Life Insurance 101
Life insurance is important. It shouldn’t be confusing. That’s why we want to help you understand exactly what it is, how it works, and why it’s necessary.
Questions & Answers
Q: Why do I need life insurance?
A: If you have a spouse, children, or other family members who depend on you, life insurance can be an easy way to make sure money is available to help them cover expenses after you’re gone.
Q: How does life insurance work?
A: Life insurance is designed to provide money to the people who mean the most to you when you are no longer there. When applying for insurance, you often need to provide information about your health and finances. This information may be collected online through data sources with your permission or through phone calls and/or a visit with a medical professional. The insurance company reviews this information to decide whether they can approve your application. This process is called underwriting. Once you are approved, your coverage can begin. And as long as you remain eligible and keep your payments up to date, the life insurance company will pay a benefit to the person you name as your beneficiary when you die. This money is usually tax free.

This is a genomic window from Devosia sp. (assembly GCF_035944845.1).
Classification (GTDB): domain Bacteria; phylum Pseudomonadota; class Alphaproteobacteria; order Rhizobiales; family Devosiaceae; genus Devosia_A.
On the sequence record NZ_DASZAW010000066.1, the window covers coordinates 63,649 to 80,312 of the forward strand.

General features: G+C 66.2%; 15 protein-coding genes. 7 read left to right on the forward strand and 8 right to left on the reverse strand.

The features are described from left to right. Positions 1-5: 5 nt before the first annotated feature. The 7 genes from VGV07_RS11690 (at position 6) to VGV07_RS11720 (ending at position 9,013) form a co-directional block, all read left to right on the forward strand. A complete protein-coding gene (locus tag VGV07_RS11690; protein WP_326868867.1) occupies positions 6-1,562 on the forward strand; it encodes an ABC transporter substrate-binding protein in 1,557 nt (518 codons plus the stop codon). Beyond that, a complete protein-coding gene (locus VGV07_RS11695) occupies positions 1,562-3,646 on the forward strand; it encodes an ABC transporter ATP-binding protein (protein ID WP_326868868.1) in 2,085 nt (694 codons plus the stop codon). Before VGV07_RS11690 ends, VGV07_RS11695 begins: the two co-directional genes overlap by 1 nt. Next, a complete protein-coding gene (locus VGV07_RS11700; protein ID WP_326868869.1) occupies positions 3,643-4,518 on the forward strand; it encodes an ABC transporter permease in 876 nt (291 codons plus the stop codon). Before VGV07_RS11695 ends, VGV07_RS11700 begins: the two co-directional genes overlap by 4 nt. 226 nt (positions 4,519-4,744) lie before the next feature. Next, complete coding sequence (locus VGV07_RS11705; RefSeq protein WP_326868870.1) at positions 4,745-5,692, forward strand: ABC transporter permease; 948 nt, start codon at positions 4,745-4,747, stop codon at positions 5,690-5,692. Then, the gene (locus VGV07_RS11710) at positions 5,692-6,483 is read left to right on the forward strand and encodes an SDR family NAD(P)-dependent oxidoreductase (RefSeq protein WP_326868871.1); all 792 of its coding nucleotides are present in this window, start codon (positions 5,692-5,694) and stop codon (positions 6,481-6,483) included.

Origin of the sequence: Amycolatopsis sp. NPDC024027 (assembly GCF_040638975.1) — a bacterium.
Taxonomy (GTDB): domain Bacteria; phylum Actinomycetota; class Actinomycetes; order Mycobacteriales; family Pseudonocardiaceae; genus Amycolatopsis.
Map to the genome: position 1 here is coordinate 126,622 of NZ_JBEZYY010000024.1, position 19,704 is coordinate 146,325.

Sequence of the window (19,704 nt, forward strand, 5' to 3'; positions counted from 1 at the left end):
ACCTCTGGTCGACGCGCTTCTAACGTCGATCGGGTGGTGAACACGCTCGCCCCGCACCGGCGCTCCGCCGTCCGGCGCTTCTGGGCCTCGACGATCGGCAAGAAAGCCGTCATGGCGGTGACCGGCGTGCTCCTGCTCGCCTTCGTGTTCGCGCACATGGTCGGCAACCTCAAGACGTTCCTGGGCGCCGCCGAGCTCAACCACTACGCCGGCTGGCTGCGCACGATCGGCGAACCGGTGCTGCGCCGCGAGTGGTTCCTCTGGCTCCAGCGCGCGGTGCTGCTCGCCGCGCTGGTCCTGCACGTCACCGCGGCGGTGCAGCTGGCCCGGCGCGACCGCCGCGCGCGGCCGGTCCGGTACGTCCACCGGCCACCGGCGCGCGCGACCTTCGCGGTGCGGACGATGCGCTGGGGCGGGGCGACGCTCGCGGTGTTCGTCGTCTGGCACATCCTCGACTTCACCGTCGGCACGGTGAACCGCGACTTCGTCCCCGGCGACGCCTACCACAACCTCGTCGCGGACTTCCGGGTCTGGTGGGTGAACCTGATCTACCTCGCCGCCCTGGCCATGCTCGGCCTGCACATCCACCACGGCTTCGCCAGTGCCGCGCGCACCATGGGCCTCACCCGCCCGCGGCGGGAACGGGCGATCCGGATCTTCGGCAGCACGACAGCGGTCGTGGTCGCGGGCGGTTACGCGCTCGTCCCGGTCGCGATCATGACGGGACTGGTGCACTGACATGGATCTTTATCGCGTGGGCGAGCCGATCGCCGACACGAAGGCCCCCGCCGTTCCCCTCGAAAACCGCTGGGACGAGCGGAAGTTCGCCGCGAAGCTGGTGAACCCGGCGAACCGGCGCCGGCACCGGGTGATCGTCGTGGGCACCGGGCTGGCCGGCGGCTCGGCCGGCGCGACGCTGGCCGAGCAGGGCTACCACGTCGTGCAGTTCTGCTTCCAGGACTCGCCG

Q: How much life insurance do I need?
A: Experts recommend you have at least 10 times your annual salary in place through life insurance and/or savings.1 You should have enough life insurance to cover your debts and the daily expenses for those you love.
Q: How much does life insurance cost?
A: The cost of life insurance is determined by many factors, including your age, gender, and health. Year after year, people greatly overestimate the cost of life insurance and cite perceived expense as the biggest barrier to purchasing coverage.2 So, life insurance may cost less than you think. To learn the true cost, be sure to talk with an insurance agent.